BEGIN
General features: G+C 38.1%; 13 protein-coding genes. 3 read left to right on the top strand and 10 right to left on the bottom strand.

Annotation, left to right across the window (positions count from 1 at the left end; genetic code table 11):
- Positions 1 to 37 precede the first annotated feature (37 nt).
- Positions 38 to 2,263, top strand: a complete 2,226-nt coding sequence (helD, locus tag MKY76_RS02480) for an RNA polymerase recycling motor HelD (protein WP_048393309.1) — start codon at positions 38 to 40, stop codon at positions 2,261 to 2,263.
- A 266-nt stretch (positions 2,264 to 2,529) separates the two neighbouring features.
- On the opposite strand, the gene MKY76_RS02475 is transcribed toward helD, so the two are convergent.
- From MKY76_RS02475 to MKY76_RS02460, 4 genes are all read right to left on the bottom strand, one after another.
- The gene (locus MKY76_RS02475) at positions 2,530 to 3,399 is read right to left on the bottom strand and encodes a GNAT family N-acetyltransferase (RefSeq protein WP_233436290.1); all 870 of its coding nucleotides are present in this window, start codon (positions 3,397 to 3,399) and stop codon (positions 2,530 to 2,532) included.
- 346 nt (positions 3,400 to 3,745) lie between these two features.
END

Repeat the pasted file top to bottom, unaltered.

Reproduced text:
General features: G+C 38.1%; 13 protein-coding genes. 3 read left to right on the top strand and 10 right to left on the bottom strand.

Annotation, left to right across the window (positions count from 1 at the left end; genetic code table 11):
- Positions 1 to 37 precede the first annotated feature (37 nt).
- Positions 38 to 2,263, top strand: a complete 2,226-nt coding sequence (helD, locus tag MKY76_RS02480) for an RNA polymerase recycling motor HelD (protein WP_048393309.1) — start codon at positions 38 to 40, stop codon at positions 2,261 to 2,263.
- A 266-nt stretch (positions 2,264 to 2,529) separates the two neighbouring features.
- On the opposite strand, the gene MKY76_RS02475 is transcribed toward helD, so the two are convergent.
- From MKY76_RS02475 to MKY76_RS02460, 4 genes are all read right to left on the bottom strand, one after another.
- The gene (locus MKY76_RS02475) at positions 2,530 to 3,399 is read right to left on the bottom strand and encodes a GNAT family N-acetyltransferase (RefSeq protein WP_233436290.1); all 870 of its coding nucleotides are present in this window, start codon (positions 3,397 to 3,399) and stop codon (positions 2,530 to 2,532) included.
- 346 nt (positions 3,400 to 3,745) lie between these two features.